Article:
New York Times best-selling author of The Joy Luck Club Amy Tan brings us her latest novel: a sweeping, evocative epic of two women's intertwined fates and their search for identity - from the lavish parlors of Shanghai courtesans to the fog-shrouded mountains of a remote Chinese village
Shanghai, 1912. Violet Minturn is the privileged daughter of the American madam of the city's most exclusive courtesan house. But when the Ching dynasty is overturned, Violet is separated from her mother in a cruel act of chicanery and forced to become a "virgin courtesan." Half-Chinese and half-American, Violet grapples with her place in the worlds of East and West - until she is able to merge her two halves, empowering her to become a shrewd courtesan who excels in the business of seduction and illusion, though she still struggles to understand who she is.
Back in 1897 San Francisco, Violet's mother, Lucia, chooses a disastrous course as a sixteen-year-old, when her infatuation with a Chinese painter compels her to leave her home for Shanghai. Shocked by her lover's adherence to Chinese traditions, she is unable to change him, despite her unending American ingenuity.
Fueled by betrayals, both women refuse to submit to fate and societal expectations, persisting in their quests to recover what was taken from them: respect; a secure future; and, most poignantly, love from their parents, lovers, and children. To reclaim their lives, they take separate journeys - to a backwater hamlet in China, the wealthy environs of the Hudson River Valley, and, ultimately, the unknown areas of their hearts, where they discover what remains after their many failings to love and be loved. Spanning more than forty years and two continents, The Valley of Amazement transports listeners from the collapse of China's last imperial dynasty to the beginning of the Republic and recaptures the lost world of old Shanghai through the inner workings of courtesan houses and the lives of the foreigners living in the International Settlement, both erased by World War II. A deeply evocative narrative of the profound connections between mothers and daughters, imbued with Tan's characteristic insight and humor, The Valley of Amazement conjures a story of inherited trauma, desire and deception, and the power and obstinacy of love.
©2013 Amy Tan (P)2013 Brilliance Audio, all rights reserved.
after I read the other reviews I wondered if I'd get through it. Yes it was too long and the generations got confusing at the end, but it was a good story and seemed to give an authentic view of life at that time. I enjoyed it once I got past the tedious opening chapters.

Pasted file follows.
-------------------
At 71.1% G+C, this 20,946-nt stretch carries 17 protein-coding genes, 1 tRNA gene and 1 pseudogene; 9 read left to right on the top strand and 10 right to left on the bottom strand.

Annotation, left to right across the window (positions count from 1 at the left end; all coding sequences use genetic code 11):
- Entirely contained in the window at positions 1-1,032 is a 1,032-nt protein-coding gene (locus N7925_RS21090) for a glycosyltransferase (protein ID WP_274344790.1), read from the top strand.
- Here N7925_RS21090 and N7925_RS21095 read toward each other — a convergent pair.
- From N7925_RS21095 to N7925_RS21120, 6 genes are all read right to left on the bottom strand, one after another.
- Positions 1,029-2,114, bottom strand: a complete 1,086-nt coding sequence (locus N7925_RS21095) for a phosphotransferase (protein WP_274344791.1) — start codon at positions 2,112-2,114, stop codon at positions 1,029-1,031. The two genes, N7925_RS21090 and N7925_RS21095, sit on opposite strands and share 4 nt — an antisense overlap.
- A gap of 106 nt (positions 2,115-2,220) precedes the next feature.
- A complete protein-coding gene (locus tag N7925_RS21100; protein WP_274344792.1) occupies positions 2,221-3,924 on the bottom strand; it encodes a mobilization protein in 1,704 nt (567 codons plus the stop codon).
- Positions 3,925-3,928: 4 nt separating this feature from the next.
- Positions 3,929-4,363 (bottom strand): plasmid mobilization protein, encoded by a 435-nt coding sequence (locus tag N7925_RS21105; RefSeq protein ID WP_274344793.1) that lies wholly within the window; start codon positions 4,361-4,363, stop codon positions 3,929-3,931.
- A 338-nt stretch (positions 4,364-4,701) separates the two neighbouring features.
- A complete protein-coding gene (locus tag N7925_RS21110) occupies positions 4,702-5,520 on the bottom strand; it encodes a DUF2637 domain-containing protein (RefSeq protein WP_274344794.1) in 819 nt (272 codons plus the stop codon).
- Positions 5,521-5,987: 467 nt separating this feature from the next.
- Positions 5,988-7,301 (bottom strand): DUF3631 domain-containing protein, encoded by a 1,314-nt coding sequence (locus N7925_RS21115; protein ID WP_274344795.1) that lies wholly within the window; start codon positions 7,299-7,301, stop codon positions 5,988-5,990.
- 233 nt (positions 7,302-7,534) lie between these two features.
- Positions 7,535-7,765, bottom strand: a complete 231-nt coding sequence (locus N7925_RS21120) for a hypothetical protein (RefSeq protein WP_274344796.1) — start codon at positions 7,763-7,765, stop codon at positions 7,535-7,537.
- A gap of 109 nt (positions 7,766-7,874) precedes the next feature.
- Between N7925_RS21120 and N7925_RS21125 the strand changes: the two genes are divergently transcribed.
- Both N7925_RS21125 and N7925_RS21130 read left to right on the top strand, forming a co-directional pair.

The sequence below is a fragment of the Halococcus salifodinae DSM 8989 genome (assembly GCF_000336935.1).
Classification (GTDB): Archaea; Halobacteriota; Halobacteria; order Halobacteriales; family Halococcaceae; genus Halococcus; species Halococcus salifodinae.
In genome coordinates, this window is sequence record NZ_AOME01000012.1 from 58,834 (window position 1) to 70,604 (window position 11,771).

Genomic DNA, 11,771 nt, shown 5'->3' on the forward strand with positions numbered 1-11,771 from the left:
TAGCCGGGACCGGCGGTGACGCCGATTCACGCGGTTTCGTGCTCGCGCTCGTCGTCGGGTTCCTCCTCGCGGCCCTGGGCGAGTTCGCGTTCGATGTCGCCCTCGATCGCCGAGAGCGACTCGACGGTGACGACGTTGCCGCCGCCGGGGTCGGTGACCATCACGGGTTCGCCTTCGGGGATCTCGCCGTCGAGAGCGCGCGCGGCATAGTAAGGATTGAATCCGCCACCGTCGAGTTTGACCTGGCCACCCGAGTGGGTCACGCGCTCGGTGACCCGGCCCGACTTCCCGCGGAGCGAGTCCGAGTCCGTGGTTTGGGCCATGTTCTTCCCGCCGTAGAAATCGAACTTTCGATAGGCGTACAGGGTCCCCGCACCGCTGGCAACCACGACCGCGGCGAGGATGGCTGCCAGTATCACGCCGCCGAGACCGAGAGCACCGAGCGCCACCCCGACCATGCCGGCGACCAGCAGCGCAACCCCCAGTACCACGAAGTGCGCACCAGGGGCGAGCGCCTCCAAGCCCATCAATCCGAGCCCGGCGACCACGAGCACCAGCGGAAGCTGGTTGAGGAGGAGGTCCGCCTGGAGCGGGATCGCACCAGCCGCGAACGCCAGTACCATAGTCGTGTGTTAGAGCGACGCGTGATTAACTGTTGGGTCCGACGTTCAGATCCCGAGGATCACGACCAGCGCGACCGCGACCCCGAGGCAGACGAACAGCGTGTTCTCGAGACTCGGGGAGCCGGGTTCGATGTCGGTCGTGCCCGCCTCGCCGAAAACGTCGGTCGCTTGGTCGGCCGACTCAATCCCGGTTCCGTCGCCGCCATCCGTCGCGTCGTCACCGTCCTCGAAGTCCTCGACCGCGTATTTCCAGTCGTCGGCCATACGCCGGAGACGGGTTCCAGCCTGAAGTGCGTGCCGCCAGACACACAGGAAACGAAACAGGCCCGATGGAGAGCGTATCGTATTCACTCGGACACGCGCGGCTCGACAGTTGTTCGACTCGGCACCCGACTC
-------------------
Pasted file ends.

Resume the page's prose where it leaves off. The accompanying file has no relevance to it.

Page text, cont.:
This was a great read - interesting in that it gave a lot of history of China and cultural aspects of being a woman in China and the choices they had starting in the 1800's up to WW 2.
~Bead Goddess Mary~
This was a good book, but so...so...long! I would have given up, but once I start I try to finish each book I read/listen to. If you are up for a long saga, this book will not let you down! Three generations, betrayal, love, heartbreak alomost everycorner, victories, and much longing...this is the book for you.
This story turned out to be better than I expected after I got bogged down. There is a tedious part where there is too much detailed explaining about the skills one needs to be a courtesan. Two people I know quit the book there. But I persevered and I'm glad I did. At times I was impatient with Violet when she was so wimpy with Perpetual and seemed to do nothing about her horrible situation. Eventually everyone seems to come to terms with the various twists and turns of their lives.
I love Amy Tan's books. This book makes you laugh, cry, get angry, and wait in breathless anticipation for what is to come.
Very well written and the performance of the readers was incredible ! This story made me laugh out loud and cry at times. If you want a story that is engaging this is the one for you. I will definitely read this again!
did not read the print version.
the exotic setting and learning about the lives of courtesans.
while executed somewhat less than perfectly, i like the attempts of the female narrators to switch to male-sounding voices for male dialog.
not only was i entertained, i wasn't bored in the least. In fact, I listened to most of the book two times, something I rarely do. I could listen again if i didn't have other interesting books awaiting me.
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